Ukraine is preparing to mark 30 years since the Chernobyl disaster, the world’s worst nuclear accident whose death toll remains a mystery and which continues to jeopardise the local population’s health.
More than 200 tonnes of uranium remain inside the reactor that exploded three decades ago at the Chernobyl nuclear power plant, raising fears there could be more radioactive leaks if the ageing concrete structure covering the stricken reactor collapses.
International donors are meeting on April 25 to discuss a funding plan for the installation of a more modern and safe sarcophagus that could last a century and keep generations from living in fear.
But despite the international community’s commitment to funding the project, it remains unclear who will pay for the new dome’s operations and upkeep after 2017, when it is scheduled to become operational.
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At 1:23 am on April 26, 1986, reactor number four of the Chernobyl nuclear power plant, located about 100 kilometres north of Kiev, exploded during a safety test.
For 10 terrifying days, the nuclear fuel kept burning, spewing clouds of poisonous radiation that contaminated up to three-quarters of Europe, with Ukraine and neighbouring Belarus and Russia hit especially hard.
As the horror unfolded, the Soviet authorities said nothing publicly, in keeping with a tradition of preventing people from learning of tragedies that could tarnish the image of the Cold War-era superpower.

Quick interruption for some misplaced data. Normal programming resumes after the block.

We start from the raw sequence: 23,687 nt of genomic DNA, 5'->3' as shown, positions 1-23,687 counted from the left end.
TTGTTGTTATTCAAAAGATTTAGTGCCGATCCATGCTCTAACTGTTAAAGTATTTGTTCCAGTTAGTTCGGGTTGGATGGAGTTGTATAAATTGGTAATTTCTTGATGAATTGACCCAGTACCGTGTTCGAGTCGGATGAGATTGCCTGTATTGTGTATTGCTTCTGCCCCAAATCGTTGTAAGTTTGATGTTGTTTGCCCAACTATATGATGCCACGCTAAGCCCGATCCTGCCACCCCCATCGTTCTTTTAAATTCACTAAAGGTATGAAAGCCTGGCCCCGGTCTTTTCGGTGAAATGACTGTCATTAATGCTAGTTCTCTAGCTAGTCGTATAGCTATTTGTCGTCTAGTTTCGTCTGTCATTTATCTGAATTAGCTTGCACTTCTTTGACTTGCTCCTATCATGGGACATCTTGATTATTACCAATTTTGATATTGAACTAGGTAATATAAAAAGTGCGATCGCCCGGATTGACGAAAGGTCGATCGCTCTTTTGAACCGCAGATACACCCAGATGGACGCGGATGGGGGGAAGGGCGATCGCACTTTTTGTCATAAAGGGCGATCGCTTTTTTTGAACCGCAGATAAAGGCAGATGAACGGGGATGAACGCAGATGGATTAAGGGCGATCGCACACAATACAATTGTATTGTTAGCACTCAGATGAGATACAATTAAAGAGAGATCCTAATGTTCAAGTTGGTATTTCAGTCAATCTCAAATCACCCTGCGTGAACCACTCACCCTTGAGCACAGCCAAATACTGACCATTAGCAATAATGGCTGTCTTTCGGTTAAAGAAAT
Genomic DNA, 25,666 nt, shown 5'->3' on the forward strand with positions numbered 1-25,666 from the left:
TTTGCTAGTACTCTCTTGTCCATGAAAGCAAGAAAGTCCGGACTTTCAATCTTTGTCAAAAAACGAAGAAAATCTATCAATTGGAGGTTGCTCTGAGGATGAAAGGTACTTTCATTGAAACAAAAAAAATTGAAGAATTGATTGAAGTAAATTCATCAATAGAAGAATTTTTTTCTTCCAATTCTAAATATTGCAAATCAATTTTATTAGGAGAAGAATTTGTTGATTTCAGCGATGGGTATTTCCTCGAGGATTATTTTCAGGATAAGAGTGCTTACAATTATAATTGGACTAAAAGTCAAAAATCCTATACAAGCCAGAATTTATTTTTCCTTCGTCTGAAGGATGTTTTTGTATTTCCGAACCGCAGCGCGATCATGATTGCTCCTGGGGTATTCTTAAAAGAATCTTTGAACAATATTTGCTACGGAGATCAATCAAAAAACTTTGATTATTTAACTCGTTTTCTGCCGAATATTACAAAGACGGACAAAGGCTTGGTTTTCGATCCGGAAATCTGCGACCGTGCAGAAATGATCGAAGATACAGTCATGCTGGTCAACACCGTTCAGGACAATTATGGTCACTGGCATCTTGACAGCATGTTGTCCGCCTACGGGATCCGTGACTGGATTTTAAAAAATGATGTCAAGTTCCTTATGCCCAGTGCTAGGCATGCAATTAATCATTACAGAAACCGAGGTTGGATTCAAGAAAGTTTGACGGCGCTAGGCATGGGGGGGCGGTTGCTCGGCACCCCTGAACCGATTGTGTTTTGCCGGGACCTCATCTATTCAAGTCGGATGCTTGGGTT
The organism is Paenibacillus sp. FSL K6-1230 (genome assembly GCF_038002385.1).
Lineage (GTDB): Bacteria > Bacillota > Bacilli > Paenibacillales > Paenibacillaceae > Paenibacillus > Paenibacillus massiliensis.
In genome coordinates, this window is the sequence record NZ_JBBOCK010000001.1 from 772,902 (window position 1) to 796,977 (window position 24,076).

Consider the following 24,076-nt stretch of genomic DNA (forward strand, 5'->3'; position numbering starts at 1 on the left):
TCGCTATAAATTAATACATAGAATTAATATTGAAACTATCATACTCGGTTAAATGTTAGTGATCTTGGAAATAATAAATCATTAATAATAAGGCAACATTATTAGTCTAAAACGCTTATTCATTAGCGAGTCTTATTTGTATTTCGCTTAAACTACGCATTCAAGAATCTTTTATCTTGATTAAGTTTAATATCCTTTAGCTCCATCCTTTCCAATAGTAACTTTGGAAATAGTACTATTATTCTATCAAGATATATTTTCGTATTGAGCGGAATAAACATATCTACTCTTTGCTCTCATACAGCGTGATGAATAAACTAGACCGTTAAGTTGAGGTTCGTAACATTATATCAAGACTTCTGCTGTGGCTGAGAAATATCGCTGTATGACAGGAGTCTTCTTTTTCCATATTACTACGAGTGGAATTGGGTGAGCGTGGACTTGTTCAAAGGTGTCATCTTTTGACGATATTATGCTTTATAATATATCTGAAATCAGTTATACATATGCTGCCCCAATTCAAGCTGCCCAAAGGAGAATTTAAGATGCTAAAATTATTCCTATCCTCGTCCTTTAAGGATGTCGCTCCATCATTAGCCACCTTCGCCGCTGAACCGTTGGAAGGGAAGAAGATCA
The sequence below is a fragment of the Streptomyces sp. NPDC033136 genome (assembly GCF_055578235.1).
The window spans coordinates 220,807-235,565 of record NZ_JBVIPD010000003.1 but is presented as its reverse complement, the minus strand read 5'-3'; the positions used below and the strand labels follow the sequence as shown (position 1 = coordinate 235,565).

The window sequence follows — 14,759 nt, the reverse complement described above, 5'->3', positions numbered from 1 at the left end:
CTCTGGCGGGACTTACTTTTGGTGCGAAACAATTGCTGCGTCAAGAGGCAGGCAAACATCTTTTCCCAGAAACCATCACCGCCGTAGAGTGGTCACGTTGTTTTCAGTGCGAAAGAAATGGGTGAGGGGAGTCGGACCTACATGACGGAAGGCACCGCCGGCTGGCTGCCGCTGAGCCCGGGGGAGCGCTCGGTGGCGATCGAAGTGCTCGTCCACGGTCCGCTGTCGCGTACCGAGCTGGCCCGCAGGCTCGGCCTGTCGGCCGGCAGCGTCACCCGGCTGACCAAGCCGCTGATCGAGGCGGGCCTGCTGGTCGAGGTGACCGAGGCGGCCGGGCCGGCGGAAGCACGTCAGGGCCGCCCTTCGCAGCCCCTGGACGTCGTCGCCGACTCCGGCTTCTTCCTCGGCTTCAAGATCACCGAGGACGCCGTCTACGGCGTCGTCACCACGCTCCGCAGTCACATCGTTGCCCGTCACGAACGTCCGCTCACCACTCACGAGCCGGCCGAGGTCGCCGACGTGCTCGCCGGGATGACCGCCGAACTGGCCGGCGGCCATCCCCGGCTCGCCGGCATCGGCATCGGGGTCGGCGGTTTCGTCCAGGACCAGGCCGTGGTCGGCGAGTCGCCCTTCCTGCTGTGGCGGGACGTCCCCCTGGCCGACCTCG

They evacuated the 48,000 inhabitants of the town of Pripyat, located just three kilometres from the plant, only the following afternoon.
The first alarm was raised on April 28 by Sweden, which detected an unexplained rise in its own radiation levels.
Only in his second year on the job, Communist Party Secretary General Mikhail Gorbachev – winner of the 1990 Nobel Peace Prize for championing democratic and economic reforms – did not publicly admit the disaster until May 14.
With the scale of what had happened now out in the open, the authorities in 1986 relocated 116,000 people from the 30-kilometre exclusion zone that surrounds the now-dormant plant.
Subsequent years saw 230,000 others experience the same fate. Yet five million Ukrainians, Belarusians and Russians still live in areas where radiation levels are high.